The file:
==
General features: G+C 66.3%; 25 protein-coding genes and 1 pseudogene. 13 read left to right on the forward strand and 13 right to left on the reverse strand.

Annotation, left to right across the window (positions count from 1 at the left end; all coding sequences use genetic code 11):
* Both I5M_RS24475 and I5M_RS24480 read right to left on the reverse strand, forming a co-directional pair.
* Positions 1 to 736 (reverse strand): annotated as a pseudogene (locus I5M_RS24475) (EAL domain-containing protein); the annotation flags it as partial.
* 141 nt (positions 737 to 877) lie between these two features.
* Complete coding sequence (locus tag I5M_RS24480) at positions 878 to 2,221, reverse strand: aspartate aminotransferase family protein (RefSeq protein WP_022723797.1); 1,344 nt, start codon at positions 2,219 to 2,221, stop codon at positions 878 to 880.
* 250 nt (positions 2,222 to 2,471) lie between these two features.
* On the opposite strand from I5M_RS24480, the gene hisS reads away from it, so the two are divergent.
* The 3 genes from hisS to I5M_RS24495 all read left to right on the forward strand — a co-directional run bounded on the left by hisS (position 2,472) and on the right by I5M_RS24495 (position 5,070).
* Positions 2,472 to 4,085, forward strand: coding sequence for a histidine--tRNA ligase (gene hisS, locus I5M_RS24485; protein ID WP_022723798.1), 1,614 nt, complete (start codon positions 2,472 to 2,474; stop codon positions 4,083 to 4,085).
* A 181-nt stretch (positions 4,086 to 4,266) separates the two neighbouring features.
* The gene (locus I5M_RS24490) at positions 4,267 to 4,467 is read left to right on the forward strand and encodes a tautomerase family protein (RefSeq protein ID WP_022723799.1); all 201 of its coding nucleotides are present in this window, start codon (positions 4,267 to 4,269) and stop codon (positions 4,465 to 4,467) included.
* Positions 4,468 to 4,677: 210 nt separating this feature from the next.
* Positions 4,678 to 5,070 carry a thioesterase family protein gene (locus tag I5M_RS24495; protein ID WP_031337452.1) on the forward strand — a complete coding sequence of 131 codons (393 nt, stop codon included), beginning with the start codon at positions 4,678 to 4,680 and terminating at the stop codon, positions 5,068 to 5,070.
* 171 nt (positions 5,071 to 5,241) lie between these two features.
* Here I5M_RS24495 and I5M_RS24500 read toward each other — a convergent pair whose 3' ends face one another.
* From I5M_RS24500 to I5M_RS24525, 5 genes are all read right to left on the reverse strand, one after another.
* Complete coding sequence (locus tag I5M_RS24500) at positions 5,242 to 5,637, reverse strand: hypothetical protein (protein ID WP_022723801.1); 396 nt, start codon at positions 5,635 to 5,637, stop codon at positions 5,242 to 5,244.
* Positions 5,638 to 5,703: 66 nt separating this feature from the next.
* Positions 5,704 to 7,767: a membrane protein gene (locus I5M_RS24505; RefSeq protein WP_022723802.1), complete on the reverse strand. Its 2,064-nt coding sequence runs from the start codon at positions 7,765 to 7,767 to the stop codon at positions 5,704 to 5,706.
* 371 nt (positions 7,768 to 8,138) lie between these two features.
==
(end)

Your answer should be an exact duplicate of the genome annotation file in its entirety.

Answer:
General features: G+C 66.3%; 25 protein-coding genes and 1 pseudogene. 13 read left to right on the forward strand and 13 right to left on the reverse strand.

Annotation, left to right across the window (positions count from 1 at the left end; all coding sequences use genetic code 11):
* Both I5M_RS24475 and I5M_RS24480 read right to left on the reverse strand, forming a co-directional pair.
* Positions 1 to 736 (reverse strand): annotated as a pseudogene (locus I5M_RS24475) (EAL domain-containing protein); the annotation flags it as partial.
* 141 nt (positions 737 to 877) lie between these two features.
* Complete coding sequence (locus tag I5M_RS24480) at positions 878 to 2,221, reverse strand: aspartate aminotransferase family protein (RefSeq protein WP_022723797.1); 1,344 nt, start codon at positions 2,219 to 2,221, stop codon at positions 878 to 880.
* 250 nt (positions 2,222 to 2,471) lie between these two features.
* On the opposite strand from I5M_RS24480, the gene hisS reads away from it, so the two are divergent.
* The 3 genes from hisS to I5M_RS24495 all read left to right on the forward strand — a co-directional run bounded on the left by hisS (position 2,472) and on the right by I5M_RS24495 (position 5,070).
* Positions 2,472 to 4,085, forward strand: coding sequence for a histidine--tRNA ligase (gene hisS, locus I5M_RS24485; protein ID WP_022723798.1), 1,614 nt, complete (start codon positions 2,472 to 2,474; stop codon positions 4,083 to 4,085).
* A 181-nt stretch (positions 4,086 to 4,266) separates the two neighbouring features.
* The gene (locus I5M_RS24490) at positions 4,267 to 4,467 is read left to right on the forward strand and encodes a tautomerase family protein (RefSeq protein ID WP_022723799.1); all 201 of its coding nucleotides are present in this window, start codon (positions 4,267 to 4,269) and stop codon (positions 4,465 to 4,467) included.
* Positions 4,468 to 4,677: 210 nt separating this feature from the next.
* Positions 4,678 to 5,070 carry a thioesterase family protein gene (locus tag I5M_RS24495; protein ID WP_031337452.1) on the forward strand — a complete coding sequence of 131 codons (393 nt, stop codon included), beginning with the start codon at positions 4,678 to 4,680 and terminating at the stop codon, positions 5,068 to 5,070.
* 171 nt (positions 5,071 to 5,241) lie between these two features.
* Here I5M_RS24495 and I5M_RS24500 read toward each other — a convergent pair whose 3' ends face one another.
* From I5M_RS24500 to I5M_RS24525, 5 genes are all read right to left on the reverse strand, one after another.
* Complete coding sequence (locus tag I5M_RS24500) at positions 5,242 to 5,637, reverse strand: hypothetical protein (protein ID WP_022723801.1); 396 nt, start codon at positions 5,635 to 5,637, stop codon at positions 5,242 to 5,244.
* Positions 5,638 to 5,703: 66 nt separating this feature from the next.
* Positions 5,704 to 7,767: a membrane protein gene (locus I5M_RS24505; RefSeq protein WP_022723802.1), complete on the reverse strand. Its 2,064-nt coding sequence runs from the start codon at positions 7,765 to 7,767 to the stop codon at positions 5,704 to 5,706.
* 371 nt (positions 7,768 to 8,138) lie between these two features.